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quadratic closure
A field $K$ is said to be quadratically closed if it has no quadratic extensions. In other words, every element of $K$ is a square. Two obvious examples are $\mathbb{C}$ and $\mathbb{F}_{2}$.
A field $K$ is said to be a quadratic closure of another field $k$ if
1. $K$ is quadratically closed, and
2. among all quadratically closed subfields of the algebraic closure $\overline{k}$ of $k$, $K$ is the smallest one.
By the second condition, a quadratic closure of a field is unique up to field isomorphism. So we say the quadratic closure of a field $k$, and we denote it by $\widetilde{k}$ Alternatively, the second condition on $K$ can be replaced by the following:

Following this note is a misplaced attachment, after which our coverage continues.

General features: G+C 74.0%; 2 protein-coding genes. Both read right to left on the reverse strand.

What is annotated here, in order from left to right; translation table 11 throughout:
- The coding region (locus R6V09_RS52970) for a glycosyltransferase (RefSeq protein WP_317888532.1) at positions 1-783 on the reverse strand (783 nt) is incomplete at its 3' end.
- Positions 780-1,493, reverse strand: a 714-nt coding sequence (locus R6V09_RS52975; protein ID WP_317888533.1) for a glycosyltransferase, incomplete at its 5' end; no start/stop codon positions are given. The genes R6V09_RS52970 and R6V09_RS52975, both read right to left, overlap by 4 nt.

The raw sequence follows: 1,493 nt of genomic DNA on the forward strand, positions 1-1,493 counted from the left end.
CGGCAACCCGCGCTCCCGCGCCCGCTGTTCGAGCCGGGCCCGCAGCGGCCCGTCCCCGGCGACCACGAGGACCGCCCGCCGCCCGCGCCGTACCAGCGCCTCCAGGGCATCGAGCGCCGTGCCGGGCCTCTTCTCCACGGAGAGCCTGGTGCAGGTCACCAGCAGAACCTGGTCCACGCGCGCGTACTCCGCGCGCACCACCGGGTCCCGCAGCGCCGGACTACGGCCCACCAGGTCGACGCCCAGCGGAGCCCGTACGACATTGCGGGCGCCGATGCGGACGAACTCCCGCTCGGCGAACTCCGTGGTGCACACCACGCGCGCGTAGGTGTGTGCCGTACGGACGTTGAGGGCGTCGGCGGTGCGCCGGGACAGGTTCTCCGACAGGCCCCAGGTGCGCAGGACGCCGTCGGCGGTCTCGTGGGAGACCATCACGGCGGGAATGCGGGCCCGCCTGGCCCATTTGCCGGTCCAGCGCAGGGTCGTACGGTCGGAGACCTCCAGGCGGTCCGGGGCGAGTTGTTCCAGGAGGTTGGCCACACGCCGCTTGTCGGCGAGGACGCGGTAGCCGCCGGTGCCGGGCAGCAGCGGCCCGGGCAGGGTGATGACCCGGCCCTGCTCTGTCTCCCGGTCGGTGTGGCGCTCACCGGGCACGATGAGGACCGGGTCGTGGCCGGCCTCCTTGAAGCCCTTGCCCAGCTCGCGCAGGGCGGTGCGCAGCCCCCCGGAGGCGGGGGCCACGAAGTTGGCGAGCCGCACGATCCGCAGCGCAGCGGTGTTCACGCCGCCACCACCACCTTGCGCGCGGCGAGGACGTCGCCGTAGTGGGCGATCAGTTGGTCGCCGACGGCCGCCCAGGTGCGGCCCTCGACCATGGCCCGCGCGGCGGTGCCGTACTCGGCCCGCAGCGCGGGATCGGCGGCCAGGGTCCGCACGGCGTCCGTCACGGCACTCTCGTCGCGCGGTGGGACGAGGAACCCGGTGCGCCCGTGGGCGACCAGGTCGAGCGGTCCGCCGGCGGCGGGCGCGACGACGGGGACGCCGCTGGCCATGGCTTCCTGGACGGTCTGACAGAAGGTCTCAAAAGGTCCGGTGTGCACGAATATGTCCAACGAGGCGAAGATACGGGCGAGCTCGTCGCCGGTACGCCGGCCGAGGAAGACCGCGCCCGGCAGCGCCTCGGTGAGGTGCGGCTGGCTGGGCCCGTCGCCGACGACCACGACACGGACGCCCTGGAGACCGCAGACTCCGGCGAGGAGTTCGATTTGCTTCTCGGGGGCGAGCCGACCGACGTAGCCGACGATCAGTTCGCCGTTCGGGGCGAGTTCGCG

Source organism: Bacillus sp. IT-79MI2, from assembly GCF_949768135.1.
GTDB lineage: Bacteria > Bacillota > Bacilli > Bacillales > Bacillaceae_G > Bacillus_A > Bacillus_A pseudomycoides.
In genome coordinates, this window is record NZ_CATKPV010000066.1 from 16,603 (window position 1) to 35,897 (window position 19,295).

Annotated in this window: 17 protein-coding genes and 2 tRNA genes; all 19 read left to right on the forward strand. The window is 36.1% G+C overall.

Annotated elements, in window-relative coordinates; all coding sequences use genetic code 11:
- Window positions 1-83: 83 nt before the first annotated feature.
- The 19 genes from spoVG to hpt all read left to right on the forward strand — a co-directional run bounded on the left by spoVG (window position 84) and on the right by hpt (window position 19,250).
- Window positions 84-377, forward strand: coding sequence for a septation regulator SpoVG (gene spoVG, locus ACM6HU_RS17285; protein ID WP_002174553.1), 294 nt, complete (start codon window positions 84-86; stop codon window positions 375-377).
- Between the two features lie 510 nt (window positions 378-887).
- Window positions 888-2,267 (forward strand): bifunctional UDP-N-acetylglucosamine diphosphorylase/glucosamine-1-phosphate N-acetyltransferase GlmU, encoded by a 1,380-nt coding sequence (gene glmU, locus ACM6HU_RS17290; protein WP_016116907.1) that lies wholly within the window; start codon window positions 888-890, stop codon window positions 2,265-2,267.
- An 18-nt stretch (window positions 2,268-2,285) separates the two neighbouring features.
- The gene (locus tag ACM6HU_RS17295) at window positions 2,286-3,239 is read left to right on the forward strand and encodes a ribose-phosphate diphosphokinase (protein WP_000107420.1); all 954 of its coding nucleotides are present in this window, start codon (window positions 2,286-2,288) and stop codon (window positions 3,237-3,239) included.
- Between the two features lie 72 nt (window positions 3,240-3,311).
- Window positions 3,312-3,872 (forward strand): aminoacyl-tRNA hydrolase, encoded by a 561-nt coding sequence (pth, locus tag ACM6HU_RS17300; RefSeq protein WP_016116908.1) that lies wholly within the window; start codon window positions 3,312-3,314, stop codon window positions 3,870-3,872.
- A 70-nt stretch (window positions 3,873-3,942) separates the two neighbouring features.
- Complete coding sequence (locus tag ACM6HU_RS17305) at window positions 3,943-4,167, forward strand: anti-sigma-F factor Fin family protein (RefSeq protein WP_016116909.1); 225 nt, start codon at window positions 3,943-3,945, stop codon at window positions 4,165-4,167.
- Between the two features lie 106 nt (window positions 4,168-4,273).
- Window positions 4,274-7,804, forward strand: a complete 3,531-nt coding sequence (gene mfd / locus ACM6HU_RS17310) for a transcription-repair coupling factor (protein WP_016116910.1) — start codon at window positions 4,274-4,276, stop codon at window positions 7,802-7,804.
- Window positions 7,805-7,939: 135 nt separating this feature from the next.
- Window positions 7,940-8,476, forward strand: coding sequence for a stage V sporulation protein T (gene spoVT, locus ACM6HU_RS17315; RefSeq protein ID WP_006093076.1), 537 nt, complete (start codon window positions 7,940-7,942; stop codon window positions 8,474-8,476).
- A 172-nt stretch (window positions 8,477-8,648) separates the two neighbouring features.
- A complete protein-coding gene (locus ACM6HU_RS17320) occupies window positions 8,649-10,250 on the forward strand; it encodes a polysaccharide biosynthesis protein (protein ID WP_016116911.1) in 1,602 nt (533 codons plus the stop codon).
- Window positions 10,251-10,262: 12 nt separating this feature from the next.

$K$ is the smallest field extension over $k$ such that, if $L$ is any field extension over $k$ obtained by a finite number of quadratic extensions starting with $k$, then $L$ is a subfield of $K$.
Examples.

$\mathbb{C}=\widetilde{\mathbb{R}}$.

If $\mathbb{E}$ is the Euclidean field in $\mathbb{R}$, then the quadratic extension $\mathbb{E}(\sqrt{1})$ is the quadratic closure $\widetilde{\mathbb{Q}}$ of the rational numbers $\mathbb{Q}$.
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